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Did you know that the brain itself has no sensory pain receptors? A headache therefore originates from the tissues and structures that surround the skull and the brain It can affect the head, which is one of the most common sites of pain, and/or the upper neck Dehydration is a very common cause
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The International Classification of Headache Disorders (ICHD-3), published by the International Headache Society, is as follows:
  • Primary headaches
  • Secondary headaches
  • Cranial neuralgias, central and primary facial pain, and other headaches
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A primary headache has a key cause and is not a symptom of an underlying condition. Common examples are tension headaches, migraines and cluster headaches Tension headache The most common primary headache, which is felt as a dull, scattered and mild-to-moderate pain A tight sensation often occurs around the head, which may extend to or from the neck, lasting a few hours or several days In some cases, it can be triggered by stress It is usually diagnosed through the reported medical history, and sometimes entails a physical examination Treatment includes over the counter and/or prescription pain medication or muscle relaxants In some instances, stress management can be useful Migraine The second most common cause of a primary headache, which usually involves a pulsating or throbbing pain It can affect one side of the head, or both In some cases, it is associated with nausea and/or vomiting and blurred vision Genetic and environmental factors may contribute It is usually diagnosed by means of clinical signs and symptoms Hormonal changes, bright lights and stress can be triggers Treatment includes over the counter and/or prescription pain medication – such as non-steroidal anti-inflammatory medication. Sometimes, anti-nausea medication may be indicated Cluster headache This comes on suddenly and occurs in clusters in weekly or monthly episodes, with pain-free periods in between Severe pain is usually experienced around the eye, causing swelling and possibly drooping of the eyelid It is mostly diagnosed through clinical signs and symptoms Due to its speedy onset, it is usually treated with fast acting pain medication, specific injectables, and sometimes even with high-flow oxygen inhalation Alcohol should be avoided during a cluster period as it can make the attack worse
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Call upon your doctor if the headache is accompanied with:
  • A stiff neck
  • Trouble speaking, seeing or walking
  • Confusion or fainting
  • Sudden weakness or paralysis on one side of the body
  • Fever
  • Nausea and vomiting
Secondary headaches4
This describes a headache that is caused by an underlying condition, such as the following:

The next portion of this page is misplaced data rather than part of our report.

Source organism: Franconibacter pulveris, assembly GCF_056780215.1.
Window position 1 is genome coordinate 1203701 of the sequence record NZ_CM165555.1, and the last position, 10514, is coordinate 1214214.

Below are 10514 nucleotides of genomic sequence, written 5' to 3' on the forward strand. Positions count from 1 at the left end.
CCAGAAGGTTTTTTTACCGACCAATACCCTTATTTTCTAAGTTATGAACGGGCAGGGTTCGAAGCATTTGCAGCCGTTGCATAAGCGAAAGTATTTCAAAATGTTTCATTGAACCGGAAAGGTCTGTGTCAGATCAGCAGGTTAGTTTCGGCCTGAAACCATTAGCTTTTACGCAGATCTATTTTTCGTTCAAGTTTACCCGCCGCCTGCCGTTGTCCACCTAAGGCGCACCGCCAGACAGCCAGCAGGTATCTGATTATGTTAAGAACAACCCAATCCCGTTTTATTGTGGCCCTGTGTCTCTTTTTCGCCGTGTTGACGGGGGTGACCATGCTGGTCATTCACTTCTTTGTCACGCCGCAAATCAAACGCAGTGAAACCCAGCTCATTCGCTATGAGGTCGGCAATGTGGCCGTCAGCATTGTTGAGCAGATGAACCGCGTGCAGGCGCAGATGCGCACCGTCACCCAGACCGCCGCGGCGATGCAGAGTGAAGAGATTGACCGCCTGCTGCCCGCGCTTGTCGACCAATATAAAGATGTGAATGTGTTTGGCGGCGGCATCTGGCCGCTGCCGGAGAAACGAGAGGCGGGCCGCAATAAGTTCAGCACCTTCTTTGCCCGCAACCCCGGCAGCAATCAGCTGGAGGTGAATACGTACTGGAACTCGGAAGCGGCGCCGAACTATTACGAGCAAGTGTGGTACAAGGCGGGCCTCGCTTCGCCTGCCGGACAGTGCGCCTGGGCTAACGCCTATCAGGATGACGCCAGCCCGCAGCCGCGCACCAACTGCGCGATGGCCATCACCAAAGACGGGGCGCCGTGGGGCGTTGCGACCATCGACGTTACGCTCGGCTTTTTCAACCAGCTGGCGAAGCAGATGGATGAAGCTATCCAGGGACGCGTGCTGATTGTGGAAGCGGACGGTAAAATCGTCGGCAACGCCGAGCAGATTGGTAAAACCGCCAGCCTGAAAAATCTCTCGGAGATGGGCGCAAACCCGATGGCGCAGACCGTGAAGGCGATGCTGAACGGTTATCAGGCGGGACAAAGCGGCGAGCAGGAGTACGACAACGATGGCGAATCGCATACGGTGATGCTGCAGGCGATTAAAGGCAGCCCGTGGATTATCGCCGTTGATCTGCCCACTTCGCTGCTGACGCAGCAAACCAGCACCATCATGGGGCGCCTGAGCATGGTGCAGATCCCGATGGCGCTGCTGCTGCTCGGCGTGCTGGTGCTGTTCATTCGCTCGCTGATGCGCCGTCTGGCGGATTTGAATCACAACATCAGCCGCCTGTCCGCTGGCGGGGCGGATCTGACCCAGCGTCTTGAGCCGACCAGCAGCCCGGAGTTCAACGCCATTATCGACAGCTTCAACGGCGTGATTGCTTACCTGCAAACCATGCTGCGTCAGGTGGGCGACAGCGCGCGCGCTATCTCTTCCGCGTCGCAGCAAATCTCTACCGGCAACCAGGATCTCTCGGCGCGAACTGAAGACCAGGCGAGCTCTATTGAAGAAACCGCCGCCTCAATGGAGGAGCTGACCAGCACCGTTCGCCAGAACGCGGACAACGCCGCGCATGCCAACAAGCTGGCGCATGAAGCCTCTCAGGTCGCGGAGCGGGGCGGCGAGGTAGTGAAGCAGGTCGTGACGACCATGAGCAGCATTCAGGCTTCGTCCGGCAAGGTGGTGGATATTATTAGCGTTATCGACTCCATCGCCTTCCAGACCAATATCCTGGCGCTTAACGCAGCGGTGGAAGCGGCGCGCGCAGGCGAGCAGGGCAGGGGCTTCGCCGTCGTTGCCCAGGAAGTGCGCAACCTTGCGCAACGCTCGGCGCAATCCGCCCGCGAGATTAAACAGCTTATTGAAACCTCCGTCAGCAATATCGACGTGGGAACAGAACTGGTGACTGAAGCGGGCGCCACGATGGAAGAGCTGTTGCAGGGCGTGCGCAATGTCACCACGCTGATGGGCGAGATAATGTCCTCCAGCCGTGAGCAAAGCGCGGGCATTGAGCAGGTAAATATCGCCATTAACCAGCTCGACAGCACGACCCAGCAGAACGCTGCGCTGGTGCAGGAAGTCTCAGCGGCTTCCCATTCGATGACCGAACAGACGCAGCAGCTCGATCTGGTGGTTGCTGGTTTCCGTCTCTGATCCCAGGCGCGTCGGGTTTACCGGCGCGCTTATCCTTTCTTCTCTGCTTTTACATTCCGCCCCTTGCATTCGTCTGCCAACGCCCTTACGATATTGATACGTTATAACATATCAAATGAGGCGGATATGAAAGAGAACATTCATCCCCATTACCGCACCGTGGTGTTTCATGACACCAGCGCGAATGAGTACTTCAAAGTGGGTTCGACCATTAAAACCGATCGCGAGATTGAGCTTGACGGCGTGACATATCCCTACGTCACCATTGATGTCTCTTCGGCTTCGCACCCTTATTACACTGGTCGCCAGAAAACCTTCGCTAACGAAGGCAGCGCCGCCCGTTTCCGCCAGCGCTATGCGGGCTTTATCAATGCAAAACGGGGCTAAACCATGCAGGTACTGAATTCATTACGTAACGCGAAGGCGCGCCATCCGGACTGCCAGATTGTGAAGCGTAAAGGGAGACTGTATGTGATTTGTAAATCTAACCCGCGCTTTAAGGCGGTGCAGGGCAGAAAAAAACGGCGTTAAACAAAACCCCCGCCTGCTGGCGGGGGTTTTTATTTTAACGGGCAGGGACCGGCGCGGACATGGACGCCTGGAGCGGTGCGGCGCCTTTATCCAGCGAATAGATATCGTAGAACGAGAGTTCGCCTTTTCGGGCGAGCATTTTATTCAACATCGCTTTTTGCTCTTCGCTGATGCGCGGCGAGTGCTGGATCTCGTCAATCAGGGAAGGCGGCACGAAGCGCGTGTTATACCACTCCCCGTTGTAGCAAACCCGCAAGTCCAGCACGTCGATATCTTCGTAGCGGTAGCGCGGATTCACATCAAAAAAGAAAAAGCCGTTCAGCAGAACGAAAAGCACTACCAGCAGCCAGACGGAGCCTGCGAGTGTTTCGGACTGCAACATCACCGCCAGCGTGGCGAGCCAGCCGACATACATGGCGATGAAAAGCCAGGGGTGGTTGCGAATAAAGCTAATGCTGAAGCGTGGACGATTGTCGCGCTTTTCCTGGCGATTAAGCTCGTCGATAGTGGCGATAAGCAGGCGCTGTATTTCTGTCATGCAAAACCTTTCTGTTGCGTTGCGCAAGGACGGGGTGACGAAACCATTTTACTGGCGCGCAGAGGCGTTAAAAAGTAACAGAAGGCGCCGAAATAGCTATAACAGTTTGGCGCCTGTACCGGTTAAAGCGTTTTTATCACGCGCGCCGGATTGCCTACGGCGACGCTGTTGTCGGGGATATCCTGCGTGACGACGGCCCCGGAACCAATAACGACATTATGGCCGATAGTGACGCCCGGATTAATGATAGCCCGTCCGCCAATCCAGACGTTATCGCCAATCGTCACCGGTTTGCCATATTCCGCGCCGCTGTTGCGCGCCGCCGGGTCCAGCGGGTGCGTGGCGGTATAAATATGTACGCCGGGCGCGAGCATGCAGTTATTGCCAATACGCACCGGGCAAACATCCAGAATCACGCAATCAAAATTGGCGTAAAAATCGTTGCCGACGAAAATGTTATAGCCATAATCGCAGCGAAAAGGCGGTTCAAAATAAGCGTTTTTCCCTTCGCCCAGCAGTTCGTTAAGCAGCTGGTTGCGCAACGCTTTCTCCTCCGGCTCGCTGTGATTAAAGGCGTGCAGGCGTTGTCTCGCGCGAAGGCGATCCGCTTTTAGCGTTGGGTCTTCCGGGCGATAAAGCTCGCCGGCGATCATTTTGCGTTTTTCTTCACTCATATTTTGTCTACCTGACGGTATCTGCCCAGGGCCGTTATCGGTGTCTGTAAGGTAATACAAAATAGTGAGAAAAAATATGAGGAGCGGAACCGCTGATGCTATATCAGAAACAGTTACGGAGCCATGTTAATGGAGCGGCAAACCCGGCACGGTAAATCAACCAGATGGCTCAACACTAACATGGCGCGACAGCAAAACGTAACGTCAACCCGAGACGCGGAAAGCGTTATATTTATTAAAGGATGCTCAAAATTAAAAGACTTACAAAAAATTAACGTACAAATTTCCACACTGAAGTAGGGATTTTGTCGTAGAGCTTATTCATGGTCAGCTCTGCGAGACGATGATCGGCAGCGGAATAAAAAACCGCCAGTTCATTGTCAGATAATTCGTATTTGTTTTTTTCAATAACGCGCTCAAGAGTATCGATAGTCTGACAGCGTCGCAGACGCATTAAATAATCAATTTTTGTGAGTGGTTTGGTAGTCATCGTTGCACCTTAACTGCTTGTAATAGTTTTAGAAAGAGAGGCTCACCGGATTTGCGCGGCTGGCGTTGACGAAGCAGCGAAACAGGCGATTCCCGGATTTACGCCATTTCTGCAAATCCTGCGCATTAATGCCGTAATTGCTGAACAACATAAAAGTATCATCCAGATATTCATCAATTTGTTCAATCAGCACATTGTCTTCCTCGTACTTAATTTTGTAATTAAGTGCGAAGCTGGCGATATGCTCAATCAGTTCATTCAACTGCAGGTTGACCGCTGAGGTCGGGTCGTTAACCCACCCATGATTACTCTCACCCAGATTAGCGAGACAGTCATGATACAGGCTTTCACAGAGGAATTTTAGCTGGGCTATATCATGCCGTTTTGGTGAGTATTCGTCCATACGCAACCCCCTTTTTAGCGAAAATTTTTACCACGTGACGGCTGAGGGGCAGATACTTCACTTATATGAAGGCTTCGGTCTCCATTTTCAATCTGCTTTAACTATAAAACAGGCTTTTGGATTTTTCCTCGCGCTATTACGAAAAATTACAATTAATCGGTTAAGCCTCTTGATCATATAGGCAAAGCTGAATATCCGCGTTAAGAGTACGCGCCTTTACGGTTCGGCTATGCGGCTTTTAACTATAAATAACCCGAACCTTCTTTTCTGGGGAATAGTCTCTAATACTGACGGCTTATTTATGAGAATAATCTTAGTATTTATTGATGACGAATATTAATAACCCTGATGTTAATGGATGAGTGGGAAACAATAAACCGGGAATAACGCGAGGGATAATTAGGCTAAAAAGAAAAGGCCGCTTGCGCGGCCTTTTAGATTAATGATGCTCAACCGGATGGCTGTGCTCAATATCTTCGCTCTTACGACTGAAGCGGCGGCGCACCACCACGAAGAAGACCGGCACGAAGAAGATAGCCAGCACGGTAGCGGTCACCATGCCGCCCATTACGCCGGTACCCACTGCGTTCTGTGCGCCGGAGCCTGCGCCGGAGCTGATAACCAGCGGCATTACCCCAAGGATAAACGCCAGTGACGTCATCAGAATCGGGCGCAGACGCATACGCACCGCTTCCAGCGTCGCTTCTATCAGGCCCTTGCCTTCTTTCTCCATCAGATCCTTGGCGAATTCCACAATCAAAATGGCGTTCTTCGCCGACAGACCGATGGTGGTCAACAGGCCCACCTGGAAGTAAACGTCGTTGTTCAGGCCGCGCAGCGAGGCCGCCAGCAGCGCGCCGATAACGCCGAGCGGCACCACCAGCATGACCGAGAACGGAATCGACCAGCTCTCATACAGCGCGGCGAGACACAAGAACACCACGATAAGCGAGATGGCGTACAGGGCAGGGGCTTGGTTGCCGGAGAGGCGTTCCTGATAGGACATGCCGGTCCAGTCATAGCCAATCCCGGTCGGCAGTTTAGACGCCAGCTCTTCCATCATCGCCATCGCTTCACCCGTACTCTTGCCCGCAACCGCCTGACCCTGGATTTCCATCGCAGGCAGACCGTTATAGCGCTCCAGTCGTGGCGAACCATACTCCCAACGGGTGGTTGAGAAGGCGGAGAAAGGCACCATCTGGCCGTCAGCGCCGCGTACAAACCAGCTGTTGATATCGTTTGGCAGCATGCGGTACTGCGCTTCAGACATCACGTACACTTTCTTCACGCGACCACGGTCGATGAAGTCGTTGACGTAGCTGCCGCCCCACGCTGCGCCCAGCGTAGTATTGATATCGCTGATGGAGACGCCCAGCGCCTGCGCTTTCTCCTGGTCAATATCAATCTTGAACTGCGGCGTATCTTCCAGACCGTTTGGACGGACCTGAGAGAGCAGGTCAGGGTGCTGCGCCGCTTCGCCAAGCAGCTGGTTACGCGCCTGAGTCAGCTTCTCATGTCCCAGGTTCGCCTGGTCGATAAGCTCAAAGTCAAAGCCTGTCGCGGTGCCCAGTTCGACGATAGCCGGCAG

• Concussion (a mild brain injury, often caused by a blow to the head)
  • Middle-ear infection (otitis media)
  • High blood pressure (hypertension)
  • Meningitis (inflammation of the membrane, and fluids around the brain and spinal cord)
  • Certain medications, and overuse of medications
  • Flu (influenza)
  • Bleeding in or around the brain
  • Stroke
  • Pressure-causing headgear
  • Brain tumour
  • Blood clot in the brain
  • Panic attack
  • So-called “brain freeze” when eating something cold, such as ice-cream
  • Grinding or clenching of the teeth at night (bruxism)
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If the nature of the headache appears to be more complex than just a primary headache, the following additional diagnostic tests may be carried out:
  • Blood tests
  • X-rays
  • Brain scans
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The choice of treatment would depend on the cause, which can include:
  • Pain medication (non-steroidal anti-inflammatory or opioids)
  • Rehydration
  • Antibiotics
  • Anti-anxiety medication
  • Antibiotics
  • An intra-oral (in the mouth) device called a bite plate in cases of grinding or clenching
  • Anti-depressants
  • In cases of brain tumours, brain bleeds or a stroke, specialised medial interventions are required
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It is important to always wear a mouth guard during contact sport, and where applicable, also headgear. A mouth guard not only protects the teeth but may also prevent a concussion!
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This describes a specific type of headache caused by the inflammation of the nerves of the head and neck An example is trigeminal neuralgia, which is the inflammation of a nerve called the trigeminal nerve, resulting in intense and severe facial pain The cause is not always known, however, in some instances it may be due to a compressed nerve or an underlying disease that affects the entire body, such as multiple sclerosis Diagnosis is mostly based on signs and symptoms Treatment includes pain medication and sometimes anti-convulsant medication, surgery or radiation therapy

Medical References

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